Concerning psychosocial information, patients gave information about how they felt about non-ICS medication and “ICS, other”. Pharmacists and technicians addressed almost no psychosocial topics.
Differences in communication between pharmacists and pharmacy technicians in their sessions
Below, we describe the differences between pharmacists and pharmacy technicians in communication during the counseling sessions. Only significant differences (P<0.05) are reported.
Pharmacists used more affective utterances per session on average than technicians. Patients did not differ in the number of affective utterances in their communication with pharmacists or technicians, except for giving agreements. Patients agreed more frequently in sessions with pharmacists than with technicians.
With respect to process-oriented communication, pharmacists and technicians differed in the number of utterances paraphrasing/checking for understanding. Patients had the same number of process-oriented utterances during sessions with pharmacists and technicians.
Medical and therapeutic information
The pharmacists were more likely to ask questions about the following topics than the technicians: patients’ current health status, reason for ICS use, and other medication. Questions about side effects were asked more often by technicians than by pharmacists. Patients were more likely to ask questions about dosage and time of inhalation of ICS during sessions with pharmacists than with technicians. Pharmacists were more likely to give information about a lung function test, asthma/COPD, reason for ICS use, dosage and time of inhalation, ICS effects, inhaler and inhalation technique, and other medication. Patients were more likely to provide information to pharmacists than technicians about the following topics: medical history, dosage and time of inhalation, and barriers. Technicians were more likely to give advice about ICS adherence than pharmacists.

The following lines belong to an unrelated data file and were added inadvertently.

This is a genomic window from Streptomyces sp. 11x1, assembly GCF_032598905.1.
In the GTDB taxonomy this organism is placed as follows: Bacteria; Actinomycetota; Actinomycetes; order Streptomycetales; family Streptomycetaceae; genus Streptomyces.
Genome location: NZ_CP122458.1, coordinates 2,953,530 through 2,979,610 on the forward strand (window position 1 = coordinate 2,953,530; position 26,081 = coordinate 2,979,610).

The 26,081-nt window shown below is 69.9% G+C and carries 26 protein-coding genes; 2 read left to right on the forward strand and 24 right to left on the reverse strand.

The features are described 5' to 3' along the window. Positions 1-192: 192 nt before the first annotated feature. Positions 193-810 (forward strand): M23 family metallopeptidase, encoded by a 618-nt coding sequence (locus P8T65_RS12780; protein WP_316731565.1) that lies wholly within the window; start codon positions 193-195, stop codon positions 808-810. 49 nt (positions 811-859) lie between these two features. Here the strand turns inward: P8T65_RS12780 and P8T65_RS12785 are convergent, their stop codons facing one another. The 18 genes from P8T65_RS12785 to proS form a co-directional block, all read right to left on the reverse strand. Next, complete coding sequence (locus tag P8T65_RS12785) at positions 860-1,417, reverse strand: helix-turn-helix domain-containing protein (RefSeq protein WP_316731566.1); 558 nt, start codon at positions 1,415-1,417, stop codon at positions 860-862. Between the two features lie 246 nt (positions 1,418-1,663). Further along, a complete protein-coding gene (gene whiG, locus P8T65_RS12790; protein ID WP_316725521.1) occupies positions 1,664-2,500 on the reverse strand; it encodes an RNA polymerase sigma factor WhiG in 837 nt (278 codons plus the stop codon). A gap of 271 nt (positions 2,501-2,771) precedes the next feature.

Lifestyle and social context information
Pharmacists gave information about the social context more often than technicians. Patients gave information to pharmacists more often than to technicians about physical activity and the (living) environment.
Pharmacists and technicians differed in giving information regarding concerns about ICS, which was mentioned on average less than once a session. Patients also differed in giving information about this topic; they talked more often about ICS concerns in sessions with pharmacists than in sessions with technicians.
Number of sessions in which topics were discussed